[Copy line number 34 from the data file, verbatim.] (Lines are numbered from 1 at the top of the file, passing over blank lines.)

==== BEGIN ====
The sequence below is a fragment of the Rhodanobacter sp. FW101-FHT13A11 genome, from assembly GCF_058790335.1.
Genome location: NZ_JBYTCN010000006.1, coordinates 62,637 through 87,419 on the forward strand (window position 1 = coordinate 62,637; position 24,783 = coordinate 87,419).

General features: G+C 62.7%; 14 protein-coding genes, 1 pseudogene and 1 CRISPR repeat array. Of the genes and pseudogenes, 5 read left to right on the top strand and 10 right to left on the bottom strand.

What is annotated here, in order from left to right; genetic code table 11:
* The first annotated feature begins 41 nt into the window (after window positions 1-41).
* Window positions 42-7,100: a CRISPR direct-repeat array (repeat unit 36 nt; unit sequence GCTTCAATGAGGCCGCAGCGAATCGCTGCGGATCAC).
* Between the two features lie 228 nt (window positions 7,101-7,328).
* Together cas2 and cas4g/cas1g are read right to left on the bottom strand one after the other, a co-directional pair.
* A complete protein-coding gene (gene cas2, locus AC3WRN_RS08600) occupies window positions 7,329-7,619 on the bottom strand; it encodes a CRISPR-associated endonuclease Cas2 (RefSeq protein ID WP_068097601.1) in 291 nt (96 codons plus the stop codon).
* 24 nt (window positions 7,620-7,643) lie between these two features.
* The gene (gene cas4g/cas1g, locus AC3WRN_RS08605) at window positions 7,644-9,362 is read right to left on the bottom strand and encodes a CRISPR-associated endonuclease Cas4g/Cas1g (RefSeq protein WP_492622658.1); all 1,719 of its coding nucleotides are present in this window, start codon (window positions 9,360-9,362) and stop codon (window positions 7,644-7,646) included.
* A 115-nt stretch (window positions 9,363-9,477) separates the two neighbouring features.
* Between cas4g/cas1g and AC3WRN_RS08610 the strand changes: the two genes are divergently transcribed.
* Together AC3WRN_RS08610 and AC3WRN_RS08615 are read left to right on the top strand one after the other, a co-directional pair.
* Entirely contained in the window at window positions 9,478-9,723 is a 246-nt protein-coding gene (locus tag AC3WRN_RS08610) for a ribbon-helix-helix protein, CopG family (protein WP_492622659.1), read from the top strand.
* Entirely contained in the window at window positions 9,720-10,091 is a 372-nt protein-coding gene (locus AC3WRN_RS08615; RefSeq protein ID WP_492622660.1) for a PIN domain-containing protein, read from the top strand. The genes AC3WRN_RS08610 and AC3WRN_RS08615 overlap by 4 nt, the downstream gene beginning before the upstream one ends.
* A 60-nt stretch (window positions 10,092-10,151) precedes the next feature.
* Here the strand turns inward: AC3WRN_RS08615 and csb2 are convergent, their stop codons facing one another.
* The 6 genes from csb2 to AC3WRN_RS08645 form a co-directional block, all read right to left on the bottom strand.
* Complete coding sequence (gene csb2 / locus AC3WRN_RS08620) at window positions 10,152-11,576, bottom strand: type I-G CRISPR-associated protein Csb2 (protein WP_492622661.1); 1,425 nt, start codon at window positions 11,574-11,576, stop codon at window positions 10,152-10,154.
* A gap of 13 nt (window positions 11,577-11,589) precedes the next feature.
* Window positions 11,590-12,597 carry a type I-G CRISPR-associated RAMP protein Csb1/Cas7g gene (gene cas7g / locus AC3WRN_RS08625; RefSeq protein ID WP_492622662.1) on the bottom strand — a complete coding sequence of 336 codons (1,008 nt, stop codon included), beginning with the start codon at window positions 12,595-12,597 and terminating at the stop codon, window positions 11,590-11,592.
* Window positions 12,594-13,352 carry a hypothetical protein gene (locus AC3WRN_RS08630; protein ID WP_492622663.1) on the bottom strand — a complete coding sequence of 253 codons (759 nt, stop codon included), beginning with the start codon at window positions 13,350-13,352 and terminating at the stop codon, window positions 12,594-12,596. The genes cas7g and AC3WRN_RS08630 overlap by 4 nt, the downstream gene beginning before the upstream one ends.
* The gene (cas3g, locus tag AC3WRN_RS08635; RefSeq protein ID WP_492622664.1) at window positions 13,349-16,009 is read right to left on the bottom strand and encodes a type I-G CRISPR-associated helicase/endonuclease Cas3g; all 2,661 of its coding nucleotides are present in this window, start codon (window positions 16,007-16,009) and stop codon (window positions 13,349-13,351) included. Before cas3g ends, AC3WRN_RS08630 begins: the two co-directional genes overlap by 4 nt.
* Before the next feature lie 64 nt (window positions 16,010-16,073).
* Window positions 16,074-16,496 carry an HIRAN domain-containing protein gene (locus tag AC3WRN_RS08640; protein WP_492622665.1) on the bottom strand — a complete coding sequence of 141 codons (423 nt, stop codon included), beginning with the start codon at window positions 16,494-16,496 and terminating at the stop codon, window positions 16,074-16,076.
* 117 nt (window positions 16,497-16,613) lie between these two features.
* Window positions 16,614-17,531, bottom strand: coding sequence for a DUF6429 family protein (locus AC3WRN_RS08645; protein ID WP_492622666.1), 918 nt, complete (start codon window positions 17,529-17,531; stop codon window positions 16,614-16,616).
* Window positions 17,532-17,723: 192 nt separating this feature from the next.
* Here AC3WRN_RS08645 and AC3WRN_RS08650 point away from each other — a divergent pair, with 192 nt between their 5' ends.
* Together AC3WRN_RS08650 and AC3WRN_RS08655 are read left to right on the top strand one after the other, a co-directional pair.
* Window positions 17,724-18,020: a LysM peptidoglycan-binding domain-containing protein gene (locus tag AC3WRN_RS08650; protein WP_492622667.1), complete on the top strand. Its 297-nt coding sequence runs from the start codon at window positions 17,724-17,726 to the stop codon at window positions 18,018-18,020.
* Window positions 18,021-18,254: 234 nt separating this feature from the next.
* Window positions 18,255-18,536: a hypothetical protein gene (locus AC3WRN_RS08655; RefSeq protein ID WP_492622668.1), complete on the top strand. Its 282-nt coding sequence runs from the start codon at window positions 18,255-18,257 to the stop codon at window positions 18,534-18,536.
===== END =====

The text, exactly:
* Window positions 18,255-18,536: a hypothetical protein gene (locus AC3WRN_RS08655; RefSeq protein ID WP_492622668.1), complete on the top strand. Its 282-nt coding sequence runs from the start codon at window positions 18,255-18,257 to the stop codon at window positions 18,534-18,536.